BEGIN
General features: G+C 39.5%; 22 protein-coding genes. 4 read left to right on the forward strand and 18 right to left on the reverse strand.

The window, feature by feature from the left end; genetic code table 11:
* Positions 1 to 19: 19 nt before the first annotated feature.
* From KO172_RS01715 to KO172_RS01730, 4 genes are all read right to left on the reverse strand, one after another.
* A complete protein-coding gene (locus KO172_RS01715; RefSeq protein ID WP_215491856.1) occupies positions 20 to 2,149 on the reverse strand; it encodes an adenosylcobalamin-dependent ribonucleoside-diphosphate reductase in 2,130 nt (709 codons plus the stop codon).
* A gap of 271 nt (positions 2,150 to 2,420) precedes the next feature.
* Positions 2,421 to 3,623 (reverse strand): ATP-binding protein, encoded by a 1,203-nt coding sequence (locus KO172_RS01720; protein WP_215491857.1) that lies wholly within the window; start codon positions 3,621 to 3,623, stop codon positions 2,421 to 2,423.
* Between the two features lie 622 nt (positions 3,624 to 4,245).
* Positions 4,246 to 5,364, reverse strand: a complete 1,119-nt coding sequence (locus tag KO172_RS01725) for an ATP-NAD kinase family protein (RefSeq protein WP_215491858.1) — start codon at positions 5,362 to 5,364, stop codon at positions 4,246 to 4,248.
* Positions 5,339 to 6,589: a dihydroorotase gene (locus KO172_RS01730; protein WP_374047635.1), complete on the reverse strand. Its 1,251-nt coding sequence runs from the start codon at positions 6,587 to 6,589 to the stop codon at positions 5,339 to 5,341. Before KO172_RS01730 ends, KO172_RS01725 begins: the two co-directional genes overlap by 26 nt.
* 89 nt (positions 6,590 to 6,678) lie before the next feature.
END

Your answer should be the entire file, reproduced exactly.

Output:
General features: G+C 39.5%; 22 protein-coding genes. 4 read left to right on the forward strand and 18 right to left on the reverse strand.

The window, feature by feature from the left end; genetic code table 11:
* Positions 1 to 19: 19 nt before the first annotated feature.
* From KO172_RS01715 to KO172_RS01730, 4 genes are all read right to left on the reverse strand, one after another.
* A complete protein-coding gene (locus KO172_RS01715; RefSeq protein ID WP_215491856.1) occupies positions 20 to 2,149 on the reverse strand; it encodes an adenosylcobalamin-dependent ribonucleoside-diphosphate reductase in 2,130 nt (709 codons plus the stop codon).
* A gap of 271 nt (positions 2,150 to 2,420) precedes the next feature.
* Positions 2,421 to 3,623 (reverse strand): ATP-binding protein, encoded by a 1,203-nt coding sequence (locus KO172_RS01720; protein WP_215491857.1) that lies wholly within the window; start codon positions 3,621 to 3,623, stop codon positions 2,421 to 2,423.
* Between the two features lie 622 nt (positions 3,624 to 4,245).
* Positions 4,246 to 5,364, reverse strand: a complete 1,119-nt coding sequence (locus tag KO172_RS01725) for an ATP-NAD kinase family protein (RefSeq protein WP_215491858.1) — start codon at positions 5,362 to 5,364, stop codon at positions 4,246 to 4,248.
* Positions 5,339 to 6,589: a dihydroorotase gene (locus KO172_RS01730; protein WP_374047635.1), complete on the reverse strand. Its 1,251-nt coding sequence runs from the start codon at positions 6,587 to 6,589 to the stop codon at positions 5,339 to 5,341. Before KO172_RS01730 ends, KO172_RS01725 begins: the two co-directional genes overlap by 26 nt.
* 89 nt (positions 6,590 to 6,678) lie before the next feature.